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Time For Tea: Digesting Those Thanksgiving Family Dinner Conversations - LA Weekly

For this week’s column I’m getting a little personal because I think a lot of you will relate, post Thanksgiving and heading into the rest of the holidays. It was just 11 years ago my family was debating the merits of Proposition 8 as we stuffed ourselves with turkey and cranberry sauce. As we all know, the Prop ended up passing, making “only marriage between a man and a woman valid or recognized in California,” and thus overturning the previous California Supreme Court decision. This was actually about a month before I came out, and I remember some hesitation from my family around supporting the LGBTQ community as well as confusion on how separate but equal civil unions weren’t enough. My 85-year old Grandfather -who was born in Poland and fled Europe during the Holocaust- exclaimed at the time that he voted no on Prop 8 (supporting same-sex marriage) “because it was wrong” to discriminate. It’s a shame that he passed a year later and was unable to see just how much progress the LGBTQ community made in the decade since, including his own family.

This past Thanksgiving, I was lucky enough to wake up to a text from my cousin that read, “[My son] just asked for a husband in The Game of Life. He was very assertive. He said I have a family member who is gay and I want a husband. I was very proud of him.” The child in question is about to turn 9 years old, and boy have we come a long way. His family moved out of state when he was a toddler, so it’s not even the California liberal bubble informing his choice of words. I responded, “He may be too young to really know what that means (or maybe not), but either way I appreciate the support and it shows you did a great job raising him that he thinks it’s normal enough for him to say that, which it is and should be.” Whether he was simply advocating for his cousin or in fact, he ends up coming out later in life, I could never have imagined saying this when I was his age, let alone with such assertiveness.

Aside from being touched by this turn of events, it also made me thankful for future generations. Millennials and Gen Z-ers may get a bad rep sometimes, but they may be the group that overturns the social injustices that have existed in our country since its inception. As Thanksgiving dinner with my extended family progressed, I became even more sure of this. As often happens at the dinner table, a debate ensued, this one around Disney’s animated classics. I’m a huge Disney fan, as is my entire family. There’s a sense of nostalgia attached to them for everyone, and for my generation ’80s and ’90s features like The Little Mermaid and The Lion King, in particular. Nevertheless, it was recently reported that many classic Disney films on Disney+’s streaming service have a disclaimer before they begin which reads, “This program is presented as originally created. It may contain outdated cultural depictions.” And as much as I love these films, I support this disclaimer being there 100%.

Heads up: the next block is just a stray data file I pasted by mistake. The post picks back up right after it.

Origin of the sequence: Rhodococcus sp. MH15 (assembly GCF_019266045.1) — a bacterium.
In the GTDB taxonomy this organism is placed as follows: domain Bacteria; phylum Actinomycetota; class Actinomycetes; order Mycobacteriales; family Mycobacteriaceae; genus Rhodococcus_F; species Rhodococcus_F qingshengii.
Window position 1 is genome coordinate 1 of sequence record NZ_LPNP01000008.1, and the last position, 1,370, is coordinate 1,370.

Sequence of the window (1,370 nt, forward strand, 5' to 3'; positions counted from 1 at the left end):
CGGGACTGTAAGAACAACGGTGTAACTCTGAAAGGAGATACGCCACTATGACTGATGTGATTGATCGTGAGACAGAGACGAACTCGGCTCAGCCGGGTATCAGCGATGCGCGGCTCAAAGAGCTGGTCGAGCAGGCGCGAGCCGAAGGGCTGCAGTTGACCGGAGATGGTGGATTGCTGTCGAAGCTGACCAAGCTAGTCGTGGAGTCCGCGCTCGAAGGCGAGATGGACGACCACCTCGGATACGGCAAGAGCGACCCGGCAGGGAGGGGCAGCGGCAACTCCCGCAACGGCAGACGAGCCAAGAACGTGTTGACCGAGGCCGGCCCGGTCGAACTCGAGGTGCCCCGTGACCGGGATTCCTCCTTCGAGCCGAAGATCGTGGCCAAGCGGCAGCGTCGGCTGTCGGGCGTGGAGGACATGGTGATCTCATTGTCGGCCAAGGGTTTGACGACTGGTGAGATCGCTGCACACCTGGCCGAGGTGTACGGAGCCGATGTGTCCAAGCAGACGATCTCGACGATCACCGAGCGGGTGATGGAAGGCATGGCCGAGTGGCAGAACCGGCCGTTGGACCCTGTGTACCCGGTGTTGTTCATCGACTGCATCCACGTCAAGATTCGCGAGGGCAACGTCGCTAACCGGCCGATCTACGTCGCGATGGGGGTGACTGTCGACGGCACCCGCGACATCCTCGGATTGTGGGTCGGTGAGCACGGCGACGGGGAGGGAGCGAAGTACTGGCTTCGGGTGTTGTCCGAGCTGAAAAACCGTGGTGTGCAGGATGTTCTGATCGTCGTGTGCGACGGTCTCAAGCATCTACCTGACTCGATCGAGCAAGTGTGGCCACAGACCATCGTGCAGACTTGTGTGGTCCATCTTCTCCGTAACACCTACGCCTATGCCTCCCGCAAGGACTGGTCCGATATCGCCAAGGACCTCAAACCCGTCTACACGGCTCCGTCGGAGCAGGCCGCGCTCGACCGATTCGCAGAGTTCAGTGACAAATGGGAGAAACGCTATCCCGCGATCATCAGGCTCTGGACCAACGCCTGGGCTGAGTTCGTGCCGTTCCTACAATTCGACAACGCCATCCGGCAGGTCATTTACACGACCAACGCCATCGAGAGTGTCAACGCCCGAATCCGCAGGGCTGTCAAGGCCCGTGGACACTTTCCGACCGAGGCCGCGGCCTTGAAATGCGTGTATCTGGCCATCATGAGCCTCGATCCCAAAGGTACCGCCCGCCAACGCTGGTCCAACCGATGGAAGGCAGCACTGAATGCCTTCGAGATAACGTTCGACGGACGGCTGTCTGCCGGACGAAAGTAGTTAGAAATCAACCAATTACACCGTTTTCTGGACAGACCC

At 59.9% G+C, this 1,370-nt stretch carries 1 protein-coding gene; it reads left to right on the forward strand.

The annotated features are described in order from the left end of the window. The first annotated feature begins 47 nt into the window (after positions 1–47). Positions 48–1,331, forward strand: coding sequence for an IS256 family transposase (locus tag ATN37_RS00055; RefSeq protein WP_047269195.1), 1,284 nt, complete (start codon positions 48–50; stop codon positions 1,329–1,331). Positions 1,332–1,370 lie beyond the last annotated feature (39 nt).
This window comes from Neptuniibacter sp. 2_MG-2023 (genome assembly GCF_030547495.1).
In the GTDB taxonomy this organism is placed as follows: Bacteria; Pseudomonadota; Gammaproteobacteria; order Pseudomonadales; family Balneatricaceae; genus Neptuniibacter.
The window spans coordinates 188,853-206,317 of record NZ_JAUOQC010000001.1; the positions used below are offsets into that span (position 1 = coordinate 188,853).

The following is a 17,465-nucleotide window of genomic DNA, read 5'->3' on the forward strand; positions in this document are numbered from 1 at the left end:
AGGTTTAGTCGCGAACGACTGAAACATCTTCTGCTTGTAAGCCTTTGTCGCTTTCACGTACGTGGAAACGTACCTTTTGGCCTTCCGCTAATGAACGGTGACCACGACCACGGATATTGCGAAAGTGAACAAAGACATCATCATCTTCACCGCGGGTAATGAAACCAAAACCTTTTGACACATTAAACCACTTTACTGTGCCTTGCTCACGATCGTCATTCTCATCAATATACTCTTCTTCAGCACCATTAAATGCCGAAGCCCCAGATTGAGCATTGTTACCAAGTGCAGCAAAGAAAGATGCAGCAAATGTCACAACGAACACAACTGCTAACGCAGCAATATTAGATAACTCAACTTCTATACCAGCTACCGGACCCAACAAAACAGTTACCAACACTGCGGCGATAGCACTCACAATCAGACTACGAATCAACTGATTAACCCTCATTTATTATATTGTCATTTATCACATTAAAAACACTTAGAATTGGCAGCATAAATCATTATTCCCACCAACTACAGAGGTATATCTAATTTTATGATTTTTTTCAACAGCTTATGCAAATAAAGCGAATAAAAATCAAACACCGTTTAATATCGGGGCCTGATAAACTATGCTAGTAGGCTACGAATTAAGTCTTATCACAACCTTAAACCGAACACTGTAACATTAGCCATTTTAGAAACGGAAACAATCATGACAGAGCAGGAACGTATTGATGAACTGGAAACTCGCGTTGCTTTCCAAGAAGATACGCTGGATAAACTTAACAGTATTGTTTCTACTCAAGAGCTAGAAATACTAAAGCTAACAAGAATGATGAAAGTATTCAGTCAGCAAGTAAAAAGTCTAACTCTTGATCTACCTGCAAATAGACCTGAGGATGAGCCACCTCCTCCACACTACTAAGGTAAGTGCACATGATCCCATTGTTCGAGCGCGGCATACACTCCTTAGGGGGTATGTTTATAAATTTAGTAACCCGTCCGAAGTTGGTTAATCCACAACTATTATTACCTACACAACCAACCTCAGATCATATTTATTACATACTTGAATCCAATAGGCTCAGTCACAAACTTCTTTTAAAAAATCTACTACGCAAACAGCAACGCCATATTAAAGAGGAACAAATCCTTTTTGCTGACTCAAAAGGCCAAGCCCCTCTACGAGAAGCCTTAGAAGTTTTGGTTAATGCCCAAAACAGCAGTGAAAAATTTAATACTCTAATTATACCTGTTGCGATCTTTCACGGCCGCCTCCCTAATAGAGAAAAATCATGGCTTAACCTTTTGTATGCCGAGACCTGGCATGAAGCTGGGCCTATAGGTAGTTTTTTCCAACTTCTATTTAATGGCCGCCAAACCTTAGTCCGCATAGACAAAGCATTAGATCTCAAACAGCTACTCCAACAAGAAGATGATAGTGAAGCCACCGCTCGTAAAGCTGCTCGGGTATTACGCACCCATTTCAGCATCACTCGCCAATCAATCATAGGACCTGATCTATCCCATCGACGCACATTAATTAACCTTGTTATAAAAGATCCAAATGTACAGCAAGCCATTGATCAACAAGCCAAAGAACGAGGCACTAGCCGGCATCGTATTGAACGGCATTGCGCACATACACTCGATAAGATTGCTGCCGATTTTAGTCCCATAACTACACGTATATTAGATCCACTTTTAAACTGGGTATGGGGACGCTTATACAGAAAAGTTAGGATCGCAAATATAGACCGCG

So how does this relate to the next generation?  My cousins’ 5-year old daughter for example,  has not connected with classic Disney films like Cinderella or Beauty and The Beast. Her dad said he wasn’t surprised, as he believes Beauty and The Beast has pretty much the same story as Phantom of the Opera, except Beauty and The Beast gives a romantic, “happy” ending to the abusive monster kidnapping the young woman when they end up together, as opposed to Phantom where she escapes. He has also not let his kids see The Little Mermaid yet, due to the story’s message of a young woman giving up her life and her voice to be with a man.

These interpretations of such classic films unsurprisingly made a lot of the older adults at Thanksgiving dinner uncomfortable, including my conservative parents. It must be shocking to them to hear that what they thought were wholesome children’s films are now being reinterpreted as nefarious. That is definitely a bit of hyperbole, and I’ll always still love these films. It doesn’t make the older generation bad people for loving them, either. But I can take a step back and look at these films with a critical, progressive eye as well and point out the areas where they fall short. More progressive Disney films like Frozen, Brave and Moana, only highlight the older princess-driven movies’ shortcomings, as the latter focus on strong, independent female representation and diversity. Still, they could go further- the ambiguous LGBTQ references in Frozen and more so Frozen 2, could have been more explicit. Some day.

It’s an unsettling time for our country, and PC and cancel culture are starting to see a backlash, but the sensitivity and rejection of stereotypes by today’s children is, I think, ultimately a good thing.  To make a purposeful Frozen reference, the whole “conceal, don’t feel” mantra that’s pervaded our culture stemming from its puritanical roots seems to be slowly evaporating.

People are finally talking about their feelings and relating to each other or least trying to open their minds, be it about #MeToo, LGBTQ issues or Disney movies. Despite tensions that might arise when families gather, putting perspectives out there do help the stigmas to be lifted and make those who were once considered “other” feel included. The Stonewall Riots weren’t that long ago in the grand scheme of history, and the fact that a 9 year-old boy feels comfortable enough to ask for a husband in The Game of Life (an outdated board game in itself), is remarkable. We may not be anywhere close to where we need to be in terms of progress, equality and acceptance, but this Thanksgiving, I learned that, despite what’s on the news, we certainly are on the way there.